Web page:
As Europeans spread across the New World, native Americans were overmatched. People who had never even learned how to write were up against soldiers with muskets - and new diseases they had no immunity against.
But lost in all of the anthropological speculation is any real evidence; did Europeans wipe out native populations with disease and war shortly after their first contact, and did it happen so fast it left tell-tale fingerprints on the global climate?
For obvious reasons, other social scientists dispute such climate change and infectious disease appropriation of the 15th and 16th centuries.
Matt Liebmann from the Department of Anthropology at Harvard, and colleagues instead say that evidence in northern New Mexico shows that disease didn't break out until nearly a century after the first European contact with Native Americans, which overturns the impact of disease as a driver of native American decline.
Then somehow, generations later, disease did strike and 60 years after that, native populations dropped from approximately 6,500 to fewer than 900 among the 18 villages they investigated.
"In the Southwest, first contact between native people and Europeans occurred in 1539," Liebmann said. "We found that disease didn't really start to take effect until after 1620, but we then see a very rapid depopulation from 1620 to 1680. (The death rate) was staggeringly high -- about 87 percent of the Native population died in that short period.
"Think about what that would mean if you have a room full of people and nine out of 10 die. Think of what that means for their social structure, if they're losing the people who know the traditional medicine, their social and religious leaders, think of the huge impact it would have on their culture and history."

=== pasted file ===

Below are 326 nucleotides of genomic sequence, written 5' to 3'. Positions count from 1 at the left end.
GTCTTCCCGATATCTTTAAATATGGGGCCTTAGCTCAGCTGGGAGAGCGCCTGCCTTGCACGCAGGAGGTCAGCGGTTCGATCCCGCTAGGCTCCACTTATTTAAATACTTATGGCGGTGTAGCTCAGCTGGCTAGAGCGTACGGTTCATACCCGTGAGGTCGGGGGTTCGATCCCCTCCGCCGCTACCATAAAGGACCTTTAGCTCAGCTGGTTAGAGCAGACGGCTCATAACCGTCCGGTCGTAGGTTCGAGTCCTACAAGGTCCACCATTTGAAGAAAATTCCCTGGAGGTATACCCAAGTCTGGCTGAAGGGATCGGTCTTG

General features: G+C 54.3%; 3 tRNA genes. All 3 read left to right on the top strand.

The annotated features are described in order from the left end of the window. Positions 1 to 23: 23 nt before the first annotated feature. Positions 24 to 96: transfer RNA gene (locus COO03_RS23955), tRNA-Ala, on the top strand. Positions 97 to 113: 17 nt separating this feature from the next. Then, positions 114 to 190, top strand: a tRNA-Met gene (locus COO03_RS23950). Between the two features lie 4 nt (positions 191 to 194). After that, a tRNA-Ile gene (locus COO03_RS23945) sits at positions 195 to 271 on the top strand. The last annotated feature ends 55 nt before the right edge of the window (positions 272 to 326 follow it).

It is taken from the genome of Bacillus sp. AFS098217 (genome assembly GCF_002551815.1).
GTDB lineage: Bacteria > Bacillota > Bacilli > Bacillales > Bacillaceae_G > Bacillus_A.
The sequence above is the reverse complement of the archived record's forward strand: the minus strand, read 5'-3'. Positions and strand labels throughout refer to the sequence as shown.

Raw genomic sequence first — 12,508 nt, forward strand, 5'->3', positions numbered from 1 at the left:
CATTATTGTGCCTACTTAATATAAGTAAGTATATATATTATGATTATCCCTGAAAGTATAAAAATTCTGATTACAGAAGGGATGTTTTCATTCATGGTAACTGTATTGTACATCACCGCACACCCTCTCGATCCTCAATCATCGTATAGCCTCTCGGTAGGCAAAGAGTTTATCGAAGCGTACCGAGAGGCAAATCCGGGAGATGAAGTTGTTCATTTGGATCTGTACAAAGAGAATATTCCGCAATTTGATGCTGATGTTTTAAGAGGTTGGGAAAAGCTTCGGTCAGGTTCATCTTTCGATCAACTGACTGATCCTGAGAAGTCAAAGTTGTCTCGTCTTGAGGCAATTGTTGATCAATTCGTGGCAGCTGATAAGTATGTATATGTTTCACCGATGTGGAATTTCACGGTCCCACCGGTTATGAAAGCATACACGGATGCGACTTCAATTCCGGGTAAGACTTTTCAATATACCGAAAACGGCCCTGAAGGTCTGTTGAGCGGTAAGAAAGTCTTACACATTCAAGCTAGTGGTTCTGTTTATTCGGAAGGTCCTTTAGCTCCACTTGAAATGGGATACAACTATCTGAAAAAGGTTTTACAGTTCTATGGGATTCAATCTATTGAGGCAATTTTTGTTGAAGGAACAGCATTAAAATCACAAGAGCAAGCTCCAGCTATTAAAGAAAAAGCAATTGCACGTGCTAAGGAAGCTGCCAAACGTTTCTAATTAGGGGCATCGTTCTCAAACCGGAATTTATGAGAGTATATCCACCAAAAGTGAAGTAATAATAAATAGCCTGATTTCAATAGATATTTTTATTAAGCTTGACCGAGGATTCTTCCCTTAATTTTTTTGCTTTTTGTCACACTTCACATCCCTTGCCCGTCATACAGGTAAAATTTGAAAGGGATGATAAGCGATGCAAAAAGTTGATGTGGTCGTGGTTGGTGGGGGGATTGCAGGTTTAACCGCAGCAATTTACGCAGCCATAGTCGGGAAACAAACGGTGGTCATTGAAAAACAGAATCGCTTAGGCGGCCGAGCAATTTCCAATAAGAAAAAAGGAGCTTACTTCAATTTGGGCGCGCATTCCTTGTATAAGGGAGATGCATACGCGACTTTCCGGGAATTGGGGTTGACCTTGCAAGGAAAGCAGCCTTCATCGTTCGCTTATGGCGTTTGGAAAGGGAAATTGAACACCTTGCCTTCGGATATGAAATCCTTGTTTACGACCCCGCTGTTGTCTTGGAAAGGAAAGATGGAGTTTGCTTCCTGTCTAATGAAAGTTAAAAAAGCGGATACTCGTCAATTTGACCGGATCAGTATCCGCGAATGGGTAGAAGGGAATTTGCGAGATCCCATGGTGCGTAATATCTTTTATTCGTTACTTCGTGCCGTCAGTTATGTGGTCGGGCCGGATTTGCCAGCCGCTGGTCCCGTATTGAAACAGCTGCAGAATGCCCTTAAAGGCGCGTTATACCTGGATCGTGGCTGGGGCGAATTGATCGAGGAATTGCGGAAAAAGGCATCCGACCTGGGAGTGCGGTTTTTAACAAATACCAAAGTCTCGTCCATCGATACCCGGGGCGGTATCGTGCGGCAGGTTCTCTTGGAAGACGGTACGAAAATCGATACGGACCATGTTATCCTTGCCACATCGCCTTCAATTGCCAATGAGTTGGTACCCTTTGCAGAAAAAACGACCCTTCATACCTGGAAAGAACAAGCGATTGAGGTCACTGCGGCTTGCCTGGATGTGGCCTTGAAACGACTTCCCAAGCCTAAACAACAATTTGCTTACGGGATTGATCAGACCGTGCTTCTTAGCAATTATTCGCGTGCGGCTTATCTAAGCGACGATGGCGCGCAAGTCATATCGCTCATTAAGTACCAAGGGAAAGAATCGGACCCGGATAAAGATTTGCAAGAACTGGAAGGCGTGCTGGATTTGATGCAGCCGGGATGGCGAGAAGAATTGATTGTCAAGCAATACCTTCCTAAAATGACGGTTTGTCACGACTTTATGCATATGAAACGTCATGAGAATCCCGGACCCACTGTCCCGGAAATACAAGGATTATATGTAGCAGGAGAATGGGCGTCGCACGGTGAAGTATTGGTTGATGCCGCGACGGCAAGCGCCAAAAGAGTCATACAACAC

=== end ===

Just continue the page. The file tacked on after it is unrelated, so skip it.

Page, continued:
What else occurred due to fewer humans? Contrary to what environmentalists claim, less population was not a good thing. Forest fires raged out of control precisely because humans were not heating and cooking and building.
This flies in the face of claims that a new geological era -- dubbed the Anthropocene -- began around 1610, when, according to ice core records show, global CO2 levels dropped dramatically due to Europeans killing off native Americans.
"The argument hinges on the notion that the depopulation of the Americas was so extreme that it left its mark on the atmosphere and climate at global scales," Liebmann said.
Looking at the patterns of fires in the tree rings, they could see that up until about 1620, fires were small and sporadic. Human development was acting as literal fire breaks. But as the forest started re-growing, much more widespread fires occurred. That continued until almost exactly 1900, when a combination of increased livestock grazing and a change in federal forest management policies began to suppress all fires.
Californians recently learned that lesson as well, as environmental lawsuits that prevented any real forest management have led to runaway wildfires on an annual basis, which ultimately hurts the ecology more than sensible logging.
How and when depopulation happened, and the ecological fallout from it, is far more complex than scholars have previously claimed.